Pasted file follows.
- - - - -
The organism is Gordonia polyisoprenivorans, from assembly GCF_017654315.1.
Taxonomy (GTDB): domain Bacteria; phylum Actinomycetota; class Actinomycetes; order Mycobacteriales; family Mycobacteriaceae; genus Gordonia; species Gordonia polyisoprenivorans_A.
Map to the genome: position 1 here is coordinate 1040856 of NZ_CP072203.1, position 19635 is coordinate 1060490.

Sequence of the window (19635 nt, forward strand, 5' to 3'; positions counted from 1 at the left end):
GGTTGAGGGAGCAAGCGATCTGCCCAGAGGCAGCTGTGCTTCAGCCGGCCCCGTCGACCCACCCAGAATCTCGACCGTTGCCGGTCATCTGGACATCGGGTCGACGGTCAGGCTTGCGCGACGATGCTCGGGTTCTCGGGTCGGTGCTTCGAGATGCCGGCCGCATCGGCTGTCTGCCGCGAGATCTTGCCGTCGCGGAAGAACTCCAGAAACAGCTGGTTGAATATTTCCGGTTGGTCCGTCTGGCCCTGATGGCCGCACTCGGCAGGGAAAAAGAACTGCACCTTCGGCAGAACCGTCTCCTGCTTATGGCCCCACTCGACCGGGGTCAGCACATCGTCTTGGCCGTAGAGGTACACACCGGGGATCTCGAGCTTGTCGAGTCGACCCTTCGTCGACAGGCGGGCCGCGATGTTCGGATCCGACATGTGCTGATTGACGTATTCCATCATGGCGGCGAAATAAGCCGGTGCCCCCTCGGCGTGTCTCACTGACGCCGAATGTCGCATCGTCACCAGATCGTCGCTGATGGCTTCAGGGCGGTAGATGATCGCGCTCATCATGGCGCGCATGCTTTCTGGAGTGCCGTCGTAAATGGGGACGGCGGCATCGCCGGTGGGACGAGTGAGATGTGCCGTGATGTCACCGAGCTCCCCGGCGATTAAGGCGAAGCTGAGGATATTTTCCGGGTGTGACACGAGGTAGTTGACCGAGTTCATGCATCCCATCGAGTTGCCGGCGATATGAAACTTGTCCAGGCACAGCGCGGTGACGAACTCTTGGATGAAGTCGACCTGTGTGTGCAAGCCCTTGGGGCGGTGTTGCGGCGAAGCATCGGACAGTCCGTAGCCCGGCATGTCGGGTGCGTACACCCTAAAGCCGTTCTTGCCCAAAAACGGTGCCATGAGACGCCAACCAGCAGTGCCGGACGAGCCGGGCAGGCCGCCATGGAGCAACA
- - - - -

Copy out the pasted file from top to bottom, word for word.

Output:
The organism is Gordonia polyisoprenivorans, from assembly GCF_017654315.1.
Taxonomy (GTDB): domain Bacteria; phylum Actinomycetota; class Actinomycetes; order Mycobacteriales; family Mycobacteriaceae; genus Gordonia; species Gordonia polyisoprenivorans_A.
Map to the genome: position 1 here is coordinate 1040856 of NZ_CP072203.1, position 19635 is coordinate 1060490.

Sequence of the window (19635 nt, forward strand, 5' to 3'; positions counted from 1 at the left end):
GGTTGAGGGAGCAAGCGATCTGCCCAGAGGCAGCTGTGCTTCAGCCGGCCCCGTCGACCCACCCAGAATCTCGACCGTTGCCGGTCATCTGGACATCGGGTCGACGGTCAGGCTTGCGCGACGATGCTCGGGTTCTCGGGTCGGTGCTTCGAGATGCCGGCCGCATCGGCTGTCTGCCGCGAGATCTTGCCGTCGCGGAAGAACTCCAGAAACAGCTGGTTGAATATTTCCGGTTGGTCCGTCTGGCCCTGATGGCCGCACTCGGCAGGGAAAAAGAACTGCACCTTCGGCAGAACCGTCTCCTGCTTATGGCCCCACTCGACCGGGGTCAGCACATCGTCTTGGCCGTAGAGGTACACACCGGGGATCTCGAGCTTGTCGAGTCGACCCTTCGTCGACAGGCGGGCCGCGATGTTCGGATCCGACATGTGCTGATTGACGTATTCCATCATGGCGGCGAAATAAGCCGGTGCCCCCTCGGCGTGTCTCACTGACGCCGAATGTCGCATCGTCACCAGATCGTCGCTGATGGCTTCAGGGCGGTAGATGATCGCGCTCATCATGGCGCGCATGCTTTCTGGAGTGCCGTCGTAAATGGGGACGGCGGCATCGCCGGTGGGACGAGTGAGATGTGCCGTGATGTCACCGAGCTCCCCGGCGATTAAGGCGAAGCTGAGGATATTTTCCGGGTGTGACACGAGGTAGTTGACCGAGTTCATGCATCCCATCGAGTTGCCGGCGATATGAAACTTGTCCAGGCACAGCGCGGTGACGAACTCTTGGATGAAGTCGACCTGTGTGTGCAAGCCCTTGGGGCGGTGTTGCGGCGAAGCATCGGACAGTCCGTAGCCCGGCATGTCGGGTGCGTACACCCTAAAGCCGTTCTTGCCCAAAAACGGTGCCATGAGACGCCAACCAGCAGTGCCGGACGAGCCGGGCAGGCCGCCATGGAGCAACA